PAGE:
His color sense is as personal as either of these masters, but more sensuous and exotic perhaps, while his predilection for the primitive art is no less natural and instinctive. He, like CÚzanne, was drawn to it by an inner compulsion and not by any extravagant desire to appear different.

Both of these men impressed upon their work something of the character of their own physiognomy, producing something at once individual and yet related to the main evolution of art. From the method followed by these two painters comes the name I have applied to their art and that of their followers: primitive art, because of its tendency to go back to the beginning. Hence a few observations on primitive art may be in place here.

The people who appeared at the dawn of civilization cultivated the arts, not as they wished, but as they could. They had neither masters nor antecedents and they copied nature without being able to interpret nature, nor even to faithfully reproduce it, because they lacked the most indispensable elements. Drawing was limited to the simple line, and later when they began to use color their paintings were monochromes; when they finally arrived at parachronism this was imperfect and crude; and as they still remained ignorant of the laws of perspective their figures appear all in the same plane upon a flat background.

The psychology of a race is identical to the psychology of the individual; the intellectual development is just as gradual in one as in the other. Look at the drawing spontaneously made by a child and compare it with those made by the artists of the primitive races. In both of them we will find the silhouette, the line more or less clumsy, but not lacking in intention. This is quite universal and common to all humanity in that particular state of development, finding a more or less identical expression in Aztec drawings and Egyptian drawings which have led certain ethnologists and archaeologists to establish anthropological affiliations.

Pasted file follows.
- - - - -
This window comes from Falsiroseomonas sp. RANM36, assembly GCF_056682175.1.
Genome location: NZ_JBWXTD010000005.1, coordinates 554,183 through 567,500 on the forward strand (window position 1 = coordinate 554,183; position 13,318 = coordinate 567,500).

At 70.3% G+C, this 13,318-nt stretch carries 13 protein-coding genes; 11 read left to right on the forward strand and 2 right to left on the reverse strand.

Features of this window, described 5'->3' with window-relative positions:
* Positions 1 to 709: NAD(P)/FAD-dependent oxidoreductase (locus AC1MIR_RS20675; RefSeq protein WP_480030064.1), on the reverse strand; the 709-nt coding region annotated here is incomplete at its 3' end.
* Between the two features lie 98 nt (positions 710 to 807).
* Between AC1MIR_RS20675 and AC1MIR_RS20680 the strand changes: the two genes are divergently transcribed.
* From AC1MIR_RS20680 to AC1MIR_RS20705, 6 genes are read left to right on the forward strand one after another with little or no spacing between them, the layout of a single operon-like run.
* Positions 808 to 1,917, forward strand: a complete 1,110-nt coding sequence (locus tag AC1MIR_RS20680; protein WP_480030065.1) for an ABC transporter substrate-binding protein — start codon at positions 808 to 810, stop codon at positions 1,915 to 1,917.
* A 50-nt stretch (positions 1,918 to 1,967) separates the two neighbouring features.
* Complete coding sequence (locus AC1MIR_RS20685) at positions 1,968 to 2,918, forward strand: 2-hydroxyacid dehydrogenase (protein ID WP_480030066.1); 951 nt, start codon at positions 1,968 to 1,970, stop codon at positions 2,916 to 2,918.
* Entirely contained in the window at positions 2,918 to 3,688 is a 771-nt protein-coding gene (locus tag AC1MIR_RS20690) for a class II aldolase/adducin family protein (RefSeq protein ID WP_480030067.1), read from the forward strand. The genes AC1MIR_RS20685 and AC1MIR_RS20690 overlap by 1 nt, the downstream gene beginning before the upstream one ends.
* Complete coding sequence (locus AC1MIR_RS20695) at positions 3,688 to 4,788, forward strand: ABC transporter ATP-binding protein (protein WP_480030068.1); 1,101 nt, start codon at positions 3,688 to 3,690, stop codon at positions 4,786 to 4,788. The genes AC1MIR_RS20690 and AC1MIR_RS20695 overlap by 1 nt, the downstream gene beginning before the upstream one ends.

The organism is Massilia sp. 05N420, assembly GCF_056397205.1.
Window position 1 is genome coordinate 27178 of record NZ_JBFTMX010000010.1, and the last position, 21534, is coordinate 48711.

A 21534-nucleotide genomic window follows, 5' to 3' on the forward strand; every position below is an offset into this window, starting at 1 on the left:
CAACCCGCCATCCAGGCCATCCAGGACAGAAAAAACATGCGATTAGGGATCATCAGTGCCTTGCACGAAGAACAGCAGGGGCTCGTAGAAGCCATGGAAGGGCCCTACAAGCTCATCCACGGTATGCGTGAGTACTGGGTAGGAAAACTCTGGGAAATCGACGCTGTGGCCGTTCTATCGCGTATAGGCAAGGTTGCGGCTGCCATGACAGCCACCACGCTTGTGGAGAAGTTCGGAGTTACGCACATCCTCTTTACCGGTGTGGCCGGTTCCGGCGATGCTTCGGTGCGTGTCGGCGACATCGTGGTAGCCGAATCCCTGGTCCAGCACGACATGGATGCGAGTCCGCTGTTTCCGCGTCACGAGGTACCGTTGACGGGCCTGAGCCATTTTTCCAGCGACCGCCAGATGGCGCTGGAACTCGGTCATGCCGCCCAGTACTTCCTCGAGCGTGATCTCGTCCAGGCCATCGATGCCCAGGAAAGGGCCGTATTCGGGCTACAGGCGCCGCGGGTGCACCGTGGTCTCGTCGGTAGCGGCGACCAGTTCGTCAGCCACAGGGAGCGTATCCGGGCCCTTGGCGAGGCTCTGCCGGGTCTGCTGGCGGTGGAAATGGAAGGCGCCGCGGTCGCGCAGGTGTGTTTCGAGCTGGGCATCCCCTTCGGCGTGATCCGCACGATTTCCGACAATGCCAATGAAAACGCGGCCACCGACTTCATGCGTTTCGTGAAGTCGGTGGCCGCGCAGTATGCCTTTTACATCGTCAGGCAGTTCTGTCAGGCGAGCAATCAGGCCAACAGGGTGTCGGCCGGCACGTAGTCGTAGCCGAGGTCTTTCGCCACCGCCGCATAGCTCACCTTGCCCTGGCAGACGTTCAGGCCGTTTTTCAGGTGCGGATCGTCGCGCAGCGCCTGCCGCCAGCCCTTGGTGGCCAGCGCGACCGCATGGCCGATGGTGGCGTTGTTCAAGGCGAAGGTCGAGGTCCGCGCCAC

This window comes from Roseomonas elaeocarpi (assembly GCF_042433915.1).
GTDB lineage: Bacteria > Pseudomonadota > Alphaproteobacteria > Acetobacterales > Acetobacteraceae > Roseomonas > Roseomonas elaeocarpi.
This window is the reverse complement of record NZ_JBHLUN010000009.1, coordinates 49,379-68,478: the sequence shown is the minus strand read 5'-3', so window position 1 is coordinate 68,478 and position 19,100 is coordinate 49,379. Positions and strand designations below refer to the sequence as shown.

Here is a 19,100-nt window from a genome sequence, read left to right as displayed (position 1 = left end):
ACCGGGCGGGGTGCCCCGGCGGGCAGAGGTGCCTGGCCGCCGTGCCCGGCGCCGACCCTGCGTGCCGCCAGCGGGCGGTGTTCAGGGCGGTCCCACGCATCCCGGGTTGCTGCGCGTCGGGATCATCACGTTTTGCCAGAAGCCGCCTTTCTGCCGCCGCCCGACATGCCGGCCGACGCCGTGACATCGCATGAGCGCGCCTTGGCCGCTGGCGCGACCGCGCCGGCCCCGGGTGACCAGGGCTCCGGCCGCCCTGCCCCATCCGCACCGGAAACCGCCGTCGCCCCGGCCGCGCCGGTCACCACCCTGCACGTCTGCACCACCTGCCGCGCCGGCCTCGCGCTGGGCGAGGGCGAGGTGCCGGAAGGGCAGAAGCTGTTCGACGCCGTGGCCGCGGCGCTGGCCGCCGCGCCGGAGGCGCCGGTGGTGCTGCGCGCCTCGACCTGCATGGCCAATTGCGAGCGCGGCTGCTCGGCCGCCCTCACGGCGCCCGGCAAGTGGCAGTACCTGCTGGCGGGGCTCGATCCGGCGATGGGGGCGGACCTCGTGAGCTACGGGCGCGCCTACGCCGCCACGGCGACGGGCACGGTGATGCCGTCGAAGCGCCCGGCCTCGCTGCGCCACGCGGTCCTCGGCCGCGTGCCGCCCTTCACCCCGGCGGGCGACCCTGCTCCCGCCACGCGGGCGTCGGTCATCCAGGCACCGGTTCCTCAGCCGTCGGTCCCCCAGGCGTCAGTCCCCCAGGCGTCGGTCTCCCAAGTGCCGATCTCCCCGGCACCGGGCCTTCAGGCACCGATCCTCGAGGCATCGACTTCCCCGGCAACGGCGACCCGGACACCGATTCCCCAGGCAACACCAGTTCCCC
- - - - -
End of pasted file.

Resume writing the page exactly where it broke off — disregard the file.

Vincent Van Gogh: The Potatoe Diggers
Vincent Van Gogh: The Potatoe Diggers

Appearances have led them into error. They have not considered that humanity is the same wherever it is found and follows the same laws in its development. To establish affiliations simply because one finds that two races have developed their arts through the same methods and that there are resemblances in their work, is as reasonable as to pretend to establish the same affiliations because it may be observed that in both races children begin by crawling, later they learn to stand, then to walk and finally to run. This evolution of motion corresponding to the physical evolution is not a patrimony of a certain race but of humanity.

The same thing happens with the psychological evolution, and consequently the same happens also with the esthetic evolution, which proceeds from the simple to the complex, from the line to the composition, from the note to the melody and from the melody to the harmony. The evolution which takes place in each individual is a synthesis, in the material as well as in the psychological domain, of the evolution of each race, and even of all humanity.